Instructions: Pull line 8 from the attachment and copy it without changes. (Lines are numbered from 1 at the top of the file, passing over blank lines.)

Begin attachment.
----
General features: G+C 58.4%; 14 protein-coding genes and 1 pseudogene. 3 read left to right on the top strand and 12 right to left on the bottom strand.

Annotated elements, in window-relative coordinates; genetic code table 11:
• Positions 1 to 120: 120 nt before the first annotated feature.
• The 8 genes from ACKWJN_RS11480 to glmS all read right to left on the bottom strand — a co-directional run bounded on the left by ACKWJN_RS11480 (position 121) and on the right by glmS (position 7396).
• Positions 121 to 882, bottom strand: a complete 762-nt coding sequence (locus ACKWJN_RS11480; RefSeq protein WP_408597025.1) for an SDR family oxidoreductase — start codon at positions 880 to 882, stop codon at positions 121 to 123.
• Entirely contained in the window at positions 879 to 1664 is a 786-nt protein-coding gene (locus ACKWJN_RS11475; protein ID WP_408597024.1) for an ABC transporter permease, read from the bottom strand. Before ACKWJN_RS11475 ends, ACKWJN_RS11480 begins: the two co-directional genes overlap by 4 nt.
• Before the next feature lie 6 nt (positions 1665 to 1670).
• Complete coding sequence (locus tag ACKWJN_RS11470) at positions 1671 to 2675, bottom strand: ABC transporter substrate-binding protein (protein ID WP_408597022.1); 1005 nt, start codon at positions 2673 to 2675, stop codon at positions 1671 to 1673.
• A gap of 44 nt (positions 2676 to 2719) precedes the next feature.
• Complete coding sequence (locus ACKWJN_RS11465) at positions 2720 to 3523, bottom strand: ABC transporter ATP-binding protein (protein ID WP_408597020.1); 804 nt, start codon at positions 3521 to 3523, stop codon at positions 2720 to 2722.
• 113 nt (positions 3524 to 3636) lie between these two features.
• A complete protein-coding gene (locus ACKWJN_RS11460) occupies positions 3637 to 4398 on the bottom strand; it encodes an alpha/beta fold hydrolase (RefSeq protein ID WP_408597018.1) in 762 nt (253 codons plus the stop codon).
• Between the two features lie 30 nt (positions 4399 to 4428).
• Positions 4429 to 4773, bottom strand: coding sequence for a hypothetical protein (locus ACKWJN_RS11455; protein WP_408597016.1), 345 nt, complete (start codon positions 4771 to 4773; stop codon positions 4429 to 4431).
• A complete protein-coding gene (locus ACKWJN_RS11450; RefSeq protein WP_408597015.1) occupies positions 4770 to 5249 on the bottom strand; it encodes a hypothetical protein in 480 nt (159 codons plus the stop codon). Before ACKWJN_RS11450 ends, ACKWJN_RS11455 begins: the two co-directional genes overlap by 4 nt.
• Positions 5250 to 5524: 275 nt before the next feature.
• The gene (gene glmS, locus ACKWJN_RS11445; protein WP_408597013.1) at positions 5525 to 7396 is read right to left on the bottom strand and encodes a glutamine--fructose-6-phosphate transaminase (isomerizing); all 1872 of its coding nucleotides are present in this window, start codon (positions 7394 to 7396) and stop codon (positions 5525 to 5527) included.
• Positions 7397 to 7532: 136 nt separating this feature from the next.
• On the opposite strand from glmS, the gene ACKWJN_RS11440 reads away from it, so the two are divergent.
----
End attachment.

• Complete coding sequence (locus tag ACKWJN_RS11470) at positions 1671 to 2675, bottom strand: ABC transporter substrate-binding protein (protein ID WP_408597022.1); 1005 nt, start codon at positions 2673 to 2675, stop codon at positions 1671 to 1673.